The next profile looks at a file server, with 80% read and 20% write workload spread out over multiple transfer sizes ranging from 512-byte to 64KB. In the File Server profile, the WD Blue Slim again performed with the second greatest throughout which reached 121 IOPS, steadying to 119 IOPS.
Our web server profile is read-only with a spread of transfer sizes from 512-byte to 512KB. Yet again, the WD Blue Slim tested just behind the WD Scorpio Blue. This time, the Blue Slim reached 122 IOPS before steadying at 119 IOPS.
The last profile looks at a workstation, with a 20% write and 80% read mixture using 8k transfers. Here again, the WD Blue Slim stayed at the top of the group just behind the WD Scorpio Blue at 142 IOPS.
Consumer Real-World Benchmarks
For the average consumer, trying to translate random 4k write speeds into an everyday situation is pretty difficult. It helps when comparing drives in every setting possible, but it doesn't exactly work out into faster everyday usage or better game loading times. For this reason we turned to our StorageMark 2010 traces, which include HTPC, Productivity, and Gaming traces to help readers find out how a drive might rank under their conditions.
This real-life test covers disk activity in a gaming environment. This trace relies heavily on the read performance of a drive. To give a simple breakdown of read/write percentages, the HTPC test is 64% write, 36% read, the Productivity test is 59% write and 41% read, while the gaming trace is 6% write and 94% read. The test consists of a Windows 7 Ultimate 64-bit system pre-configured with Steam, with Grand Theft Auto 4, Left 4 Dead 2, and Mass Effect 2 already downloaded and installed. The trace captures the heavy read activity of each game loading from the start, as well as textures as the game progresses. In this trace we recorded 426MB being written to the drive and 7,235MB being read.
In the StorageMark 2010 Gaming Mark Capture, the WD Blue Slim edged out its strongest contender in the WD Scorpio Blue in all categories. The WD Blue Slim produced the greatest performance at 517 IOPS, 27.69MB/s and the lowest latency figure as well at 15.45ms.
With any laptop drive, power consumption is an important factor. The key sources of power draw get narrowed down to either the bright screen or the storage device used. In the next test, we record the average power consumed over a small range of synthetic benchmarks. For reference, WD lists an average idle power rate of 0.57 watts and an active seek rate of 1.7 watts.
WD's provided power values came decently close to the data we collected from our tests. Our actual idle rate measured at 0.86 watts. Active power values ranged from 2.97 to 2.29 watts. The highest power values were found with writes at 2.97 watts. The idle power we measured was just about 0.3W higher than the figure WD quoted, while active power was about 1.3W higher. Startup power requirements measured well at 4.19 watts to get the drive up to operating speed.
Compared to the comparable drives, the WD Blue Slim had figures that performed within a close margin.
The WD Blue Slim is one of the first hard drives being offered at the slim 7mm z-Height in a 2.5" form factor that still delivers up to 1TB of robust capacity for mobile users. The design enables the WD Blue Slim to fit in the space-constrained ultrabook segment of notebook computers. The drive also features a host of hardware implementations that aid the drive in maintaining reliability and data integrity. A few of the features are WD's ShockGuard to protect from shocks, the motor shaft is secured at both ends via WD StableTrac to reduce vibration and to stabilize the platters, and WD includes dual stage actuators to improve accuracy over the data tracks. The drive also features an amazingly tiny micro circuit board to reduce mass.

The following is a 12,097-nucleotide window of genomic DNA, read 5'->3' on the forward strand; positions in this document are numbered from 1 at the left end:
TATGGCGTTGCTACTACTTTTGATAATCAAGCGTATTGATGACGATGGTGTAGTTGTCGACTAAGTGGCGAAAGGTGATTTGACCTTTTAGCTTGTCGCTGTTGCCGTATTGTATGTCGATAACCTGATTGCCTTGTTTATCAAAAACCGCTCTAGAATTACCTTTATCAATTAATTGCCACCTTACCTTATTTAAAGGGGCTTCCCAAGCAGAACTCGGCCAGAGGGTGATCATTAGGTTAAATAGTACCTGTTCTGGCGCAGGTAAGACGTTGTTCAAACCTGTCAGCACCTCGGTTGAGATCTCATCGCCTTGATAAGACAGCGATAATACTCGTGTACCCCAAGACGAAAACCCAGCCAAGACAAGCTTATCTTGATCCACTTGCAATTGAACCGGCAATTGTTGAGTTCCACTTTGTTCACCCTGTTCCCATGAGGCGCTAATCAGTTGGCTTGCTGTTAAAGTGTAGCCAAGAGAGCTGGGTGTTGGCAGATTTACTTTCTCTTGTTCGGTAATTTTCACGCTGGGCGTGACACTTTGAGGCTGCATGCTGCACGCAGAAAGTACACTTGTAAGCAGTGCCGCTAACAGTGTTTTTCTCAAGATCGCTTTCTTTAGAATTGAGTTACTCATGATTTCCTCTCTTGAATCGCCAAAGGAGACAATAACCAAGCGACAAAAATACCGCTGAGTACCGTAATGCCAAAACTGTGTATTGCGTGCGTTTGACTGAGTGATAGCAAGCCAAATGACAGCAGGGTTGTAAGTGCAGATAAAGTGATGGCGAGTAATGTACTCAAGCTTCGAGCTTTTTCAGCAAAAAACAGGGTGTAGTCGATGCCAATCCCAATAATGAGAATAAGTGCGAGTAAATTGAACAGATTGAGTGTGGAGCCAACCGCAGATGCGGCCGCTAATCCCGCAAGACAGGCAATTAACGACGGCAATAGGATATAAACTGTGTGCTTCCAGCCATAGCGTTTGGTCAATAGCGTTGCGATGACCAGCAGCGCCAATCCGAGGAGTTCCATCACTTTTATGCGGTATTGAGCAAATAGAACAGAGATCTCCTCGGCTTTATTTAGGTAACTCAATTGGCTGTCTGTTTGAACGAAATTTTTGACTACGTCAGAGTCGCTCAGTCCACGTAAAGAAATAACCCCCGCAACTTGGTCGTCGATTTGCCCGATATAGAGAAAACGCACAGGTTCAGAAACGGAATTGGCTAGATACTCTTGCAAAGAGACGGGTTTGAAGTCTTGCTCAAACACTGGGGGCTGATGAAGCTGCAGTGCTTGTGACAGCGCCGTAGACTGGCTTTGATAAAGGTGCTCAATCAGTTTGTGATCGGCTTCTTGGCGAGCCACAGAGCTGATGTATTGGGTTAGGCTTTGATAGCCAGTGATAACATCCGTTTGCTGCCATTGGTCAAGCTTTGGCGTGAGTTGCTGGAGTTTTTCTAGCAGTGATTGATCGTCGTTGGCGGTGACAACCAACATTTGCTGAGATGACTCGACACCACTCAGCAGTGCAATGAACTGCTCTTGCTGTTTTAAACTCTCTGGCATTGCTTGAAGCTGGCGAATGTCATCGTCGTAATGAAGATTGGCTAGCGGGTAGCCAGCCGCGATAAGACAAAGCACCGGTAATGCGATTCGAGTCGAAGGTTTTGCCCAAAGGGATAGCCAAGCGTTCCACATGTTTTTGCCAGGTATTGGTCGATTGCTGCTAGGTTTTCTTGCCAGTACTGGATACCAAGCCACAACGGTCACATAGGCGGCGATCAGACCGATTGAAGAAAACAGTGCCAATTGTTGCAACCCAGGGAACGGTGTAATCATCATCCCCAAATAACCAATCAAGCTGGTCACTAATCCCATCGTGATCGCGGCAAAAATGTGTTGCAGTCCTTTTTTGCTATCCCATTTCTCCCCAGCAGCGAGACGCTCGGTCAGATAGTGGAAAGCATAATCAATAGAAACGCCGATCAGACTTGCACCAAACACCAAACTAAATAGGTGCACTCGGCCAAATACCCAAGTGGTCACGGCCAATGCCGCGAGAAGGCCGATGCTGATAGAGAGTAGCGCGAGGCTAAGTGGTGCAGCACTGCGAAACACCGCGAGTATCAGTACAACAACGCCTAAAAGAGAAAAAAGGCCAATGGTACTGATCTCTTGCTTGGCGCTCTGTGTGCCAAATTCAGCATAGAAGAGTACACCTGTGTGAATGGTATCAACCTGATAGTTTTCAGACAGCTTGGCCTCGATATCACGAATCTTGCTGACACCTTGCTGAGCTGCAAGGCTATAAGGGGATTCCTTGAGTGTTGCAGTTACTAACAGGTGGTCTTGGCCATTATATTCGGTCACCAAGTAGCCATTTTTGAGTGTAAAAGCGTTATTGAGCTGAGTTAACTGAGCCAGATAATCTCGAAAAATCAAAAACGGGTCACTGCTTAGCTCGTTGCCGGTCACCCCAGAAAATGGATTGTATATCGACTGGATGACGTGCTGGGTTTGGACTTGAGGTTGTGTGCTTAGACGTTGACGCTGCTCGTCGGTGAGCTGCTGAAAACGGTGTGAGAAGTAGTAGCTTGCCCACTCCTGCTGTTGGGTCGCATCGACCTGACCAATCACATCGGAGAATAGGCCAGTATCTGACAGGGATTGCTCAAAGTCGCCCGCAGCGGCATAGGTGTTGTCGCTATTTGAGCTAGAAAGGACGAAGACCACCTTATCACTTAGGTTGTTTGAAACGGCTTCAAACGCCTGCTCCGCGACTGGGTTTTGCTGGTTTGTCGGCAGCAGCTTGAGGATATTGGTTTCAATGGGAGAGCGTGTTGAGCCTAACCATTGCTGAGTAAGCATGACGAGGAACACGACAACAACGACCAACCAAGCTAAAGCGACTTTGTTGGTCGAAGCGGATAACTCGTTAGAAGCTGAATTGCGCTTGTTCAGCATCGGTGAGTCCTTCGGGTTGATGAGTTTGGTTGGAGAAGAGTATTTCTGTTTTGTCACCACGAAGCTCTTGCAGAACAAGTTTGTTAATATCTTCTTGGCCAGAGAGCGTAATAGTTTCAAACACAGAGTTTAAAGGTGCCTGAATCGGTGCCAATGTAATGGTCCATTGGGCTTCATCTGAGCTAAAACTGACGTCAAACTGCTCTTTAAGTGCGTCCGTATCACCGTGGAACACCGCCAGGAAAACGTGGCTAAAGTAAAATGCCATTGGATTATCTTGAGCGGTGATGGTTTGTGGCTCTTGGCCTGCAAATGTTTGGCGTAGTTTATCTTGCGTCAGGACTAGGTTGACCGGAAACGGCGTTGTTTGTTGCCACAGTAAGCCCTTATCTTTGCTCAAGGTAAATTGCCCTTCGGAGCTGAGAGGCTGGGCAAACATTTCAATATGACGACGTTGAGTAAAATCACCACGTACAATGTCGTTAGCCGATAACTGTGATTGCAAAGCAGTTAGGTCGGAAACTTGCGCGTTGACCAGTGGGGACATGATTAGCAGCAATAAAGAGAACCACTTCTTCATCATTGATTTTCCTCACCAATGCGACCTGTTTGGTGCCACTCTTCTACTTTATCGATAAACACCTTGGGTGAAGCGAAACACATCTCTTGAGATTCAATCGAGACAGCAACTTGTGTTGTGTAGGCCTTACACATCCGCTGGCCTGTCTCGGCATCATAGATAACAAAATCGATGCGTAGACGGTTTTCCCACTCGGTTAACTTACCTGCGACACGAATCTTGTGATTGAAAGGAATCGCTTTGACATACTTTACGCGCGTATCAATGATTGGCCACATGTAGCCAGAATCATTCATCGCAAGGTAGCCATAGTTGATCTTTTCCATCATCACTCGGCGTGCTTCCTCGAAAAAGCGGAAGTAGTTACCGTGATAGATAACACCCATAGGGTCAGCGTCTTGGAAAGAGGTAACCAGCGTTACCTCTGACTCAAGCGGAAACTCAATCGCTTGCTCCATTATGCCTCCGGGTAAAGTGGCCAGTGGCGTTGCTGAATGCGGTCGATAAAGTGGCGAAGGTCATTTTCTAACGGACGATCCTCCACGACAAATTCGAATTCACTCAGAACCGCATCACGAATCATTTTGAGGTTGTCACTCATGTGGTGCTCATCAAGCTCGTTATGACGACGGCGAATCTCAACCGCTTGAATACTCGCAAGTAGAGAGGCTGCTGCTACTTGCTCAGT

In our testing, the WD Blue Slim more than held its own as it competed against other 7mm drives as well as the single-platter 5mm comparables. While the WD Blue Slim achieved average marks in the 2MB sequential and random testing, in the bulk of the testing its performance jousted with just the WD Scorpio Blue. This held true in the 4k testing, and in our read-intensive server profiles. In fact, in each of the four server profiles, the WD Blue Slim placed second behind the retiring WD Scorpio Blue. For our terminal test, we use the StorageMark 2010 Gaming Mark Capture which is a real-life test that revolves around disk activity in a gaming environment. As with our server profiles, the Gaming Mark Capture really focuses on the read performance of a drive. For that test, the WD Blue achieved the highest performance amongst the comparables.
Another segment to which mobile users will pay careful attention is power consumption as it directly effects overall battery life. When we recorded the average power consumption using our synthetic benchmarks, we found WD's numbers slightly lower than the actual amount consumed. However, the figures were within an acceptable relative range. While WD had listed an average idle power rate of 0.57W and active seek rate of 1.7W, we measured 0.86W and 2.97-2.29W, respectively. Those power values were within the scope of the competition, though on average slightly higher. However, for a 1TB drive, the marks are solid.
- At 7mm, thinnest 1TB HDD on the market
- Top of class performance for thin hard drive category
- Doesn't trade capacity for z-height
- Lagged slightly behind same capacity 9.5mm Scorpio Blue
The WD Blue Slim continues WD's move toward innovative designs that push the envelope in maximizing capacity while minimizing the HDD footprint. Beyond that, the Blue Slim was a serious contender that outperformed most of the drives in its class.